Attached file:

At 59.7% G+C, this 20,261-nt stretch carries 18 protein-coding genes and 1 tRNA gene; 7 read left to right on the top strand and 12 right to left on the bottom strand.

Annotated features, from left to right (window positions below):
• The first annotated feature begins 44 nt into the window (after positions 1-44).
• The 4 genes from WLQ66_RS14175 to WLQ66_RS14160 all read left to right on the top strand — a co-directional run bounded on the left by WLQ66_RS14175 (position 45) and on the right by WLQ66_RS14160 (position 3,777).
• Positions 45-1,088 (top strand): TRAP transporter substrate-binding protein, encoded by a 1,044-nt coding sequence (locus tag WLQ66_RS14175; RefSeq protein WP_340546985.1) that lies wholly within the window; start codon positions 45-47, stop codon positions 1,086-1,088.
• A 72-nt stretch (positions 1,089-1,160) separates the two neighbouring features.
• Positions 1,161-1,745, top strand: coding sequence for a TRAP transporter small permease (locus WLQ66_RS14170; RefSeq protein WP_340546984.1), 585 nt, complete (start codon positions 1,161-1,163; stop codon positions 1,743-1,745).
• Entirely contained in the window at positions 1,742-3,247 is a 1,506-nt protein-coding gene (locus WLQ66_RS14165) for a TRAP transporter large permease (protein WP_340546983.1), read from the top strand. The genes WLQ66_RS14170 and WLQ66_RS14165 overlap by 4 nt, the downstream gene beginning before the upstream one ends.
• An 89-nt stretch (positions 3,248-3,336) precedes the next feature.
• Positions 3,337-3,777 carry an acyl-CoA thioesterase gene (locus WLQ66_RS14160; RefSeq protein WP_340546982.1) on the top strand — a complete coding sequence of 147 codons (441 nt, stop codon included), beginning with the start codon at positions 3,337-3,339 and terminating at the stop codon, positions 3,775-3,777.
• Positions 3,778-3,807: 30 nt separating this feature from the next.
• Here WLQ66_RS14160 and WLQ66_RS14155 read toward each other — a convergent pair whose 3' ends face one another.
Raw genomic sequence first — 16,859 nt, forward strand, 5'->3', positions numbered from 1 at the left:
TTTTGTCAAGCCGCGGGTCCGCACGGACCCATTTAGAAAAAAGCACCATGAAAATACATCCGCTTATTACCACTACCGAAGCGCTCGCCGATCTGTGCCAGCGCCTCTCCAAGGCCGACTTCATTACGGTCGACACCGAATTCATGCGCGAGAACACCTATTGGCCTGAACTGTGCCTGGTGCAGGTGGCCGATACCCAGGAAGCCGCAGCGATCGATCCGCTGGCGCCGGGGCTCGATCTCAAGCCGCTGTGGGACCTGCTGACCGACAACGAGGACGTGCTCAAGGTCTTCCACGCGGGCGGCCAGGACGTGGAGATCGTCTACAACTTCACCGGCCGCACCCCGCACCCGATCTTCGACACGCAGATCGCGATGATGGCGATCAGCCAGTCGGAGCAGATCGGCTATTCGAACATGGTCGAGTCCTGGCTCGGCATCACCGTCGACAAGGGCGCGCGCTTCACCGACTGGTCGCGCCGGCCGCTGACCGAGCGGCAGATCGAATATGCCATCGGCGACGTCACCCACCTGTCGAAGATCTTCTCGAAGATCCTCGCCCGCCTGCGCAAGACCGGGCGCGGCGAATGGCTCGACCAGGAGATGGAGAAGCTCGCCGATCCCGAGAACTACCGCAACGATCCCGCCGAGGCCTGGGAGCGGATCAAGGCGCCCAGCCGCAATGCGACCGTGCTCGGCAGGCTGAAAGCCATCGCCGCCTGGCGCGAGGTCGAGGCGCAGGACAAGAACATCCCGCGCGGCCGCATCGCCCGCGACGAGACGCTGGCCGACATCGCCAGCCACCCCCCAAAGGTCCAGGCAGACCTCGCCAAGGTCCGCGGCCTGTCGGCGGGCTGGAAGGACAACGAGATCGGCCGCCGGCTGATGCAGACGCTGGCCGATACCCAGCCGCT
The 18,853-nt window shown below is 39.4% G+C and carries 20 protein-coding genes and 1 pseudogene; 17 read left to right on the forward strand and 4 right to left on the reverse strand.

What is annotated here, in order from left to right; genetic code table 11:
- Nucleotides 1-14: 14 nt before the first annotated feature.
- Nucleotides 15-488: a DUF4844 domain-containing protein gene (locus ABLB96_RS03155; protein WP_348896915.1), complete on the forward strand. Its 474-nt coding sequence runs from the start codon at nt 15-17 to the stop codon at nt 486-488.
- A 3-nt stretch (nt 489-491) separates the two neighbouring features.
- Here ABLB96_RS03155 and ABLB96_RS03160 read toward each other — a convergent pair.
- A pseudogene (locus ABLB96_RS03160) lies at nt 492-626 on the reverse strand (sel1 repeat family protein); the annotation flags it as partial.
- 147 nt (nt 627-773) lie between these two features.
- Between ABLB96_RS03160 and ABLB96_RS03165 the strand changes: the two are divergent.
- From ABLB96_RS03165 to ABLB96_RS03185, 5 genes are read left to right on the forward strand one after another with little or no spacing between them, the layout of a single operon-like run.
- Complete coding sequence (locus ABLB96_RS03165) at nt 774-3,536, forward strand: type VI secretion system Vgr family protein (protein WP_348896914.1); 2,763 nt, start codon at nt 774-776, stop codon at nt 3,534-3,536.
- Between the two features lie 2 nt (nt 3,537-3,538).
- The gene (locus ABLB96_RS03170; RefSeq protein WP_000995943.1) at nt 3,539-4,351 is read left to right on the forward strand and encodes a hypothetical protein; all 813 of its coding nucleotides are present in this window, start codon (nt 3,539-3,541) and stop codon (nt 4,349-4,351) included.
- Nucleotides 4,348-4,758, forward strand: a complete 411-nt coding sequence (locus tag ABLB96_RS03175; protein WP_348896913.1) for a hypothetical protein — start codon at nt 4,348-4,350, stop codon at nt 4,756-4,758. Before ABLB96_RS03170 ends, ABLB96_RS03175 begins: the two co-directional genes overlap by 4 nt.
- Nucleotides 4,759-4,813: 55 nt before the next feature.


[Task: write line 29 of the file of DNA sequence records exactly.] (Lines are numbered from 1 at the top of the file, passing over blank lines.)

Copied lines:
- Nucleotides 4,759-4,813: 55 nt before the next feature.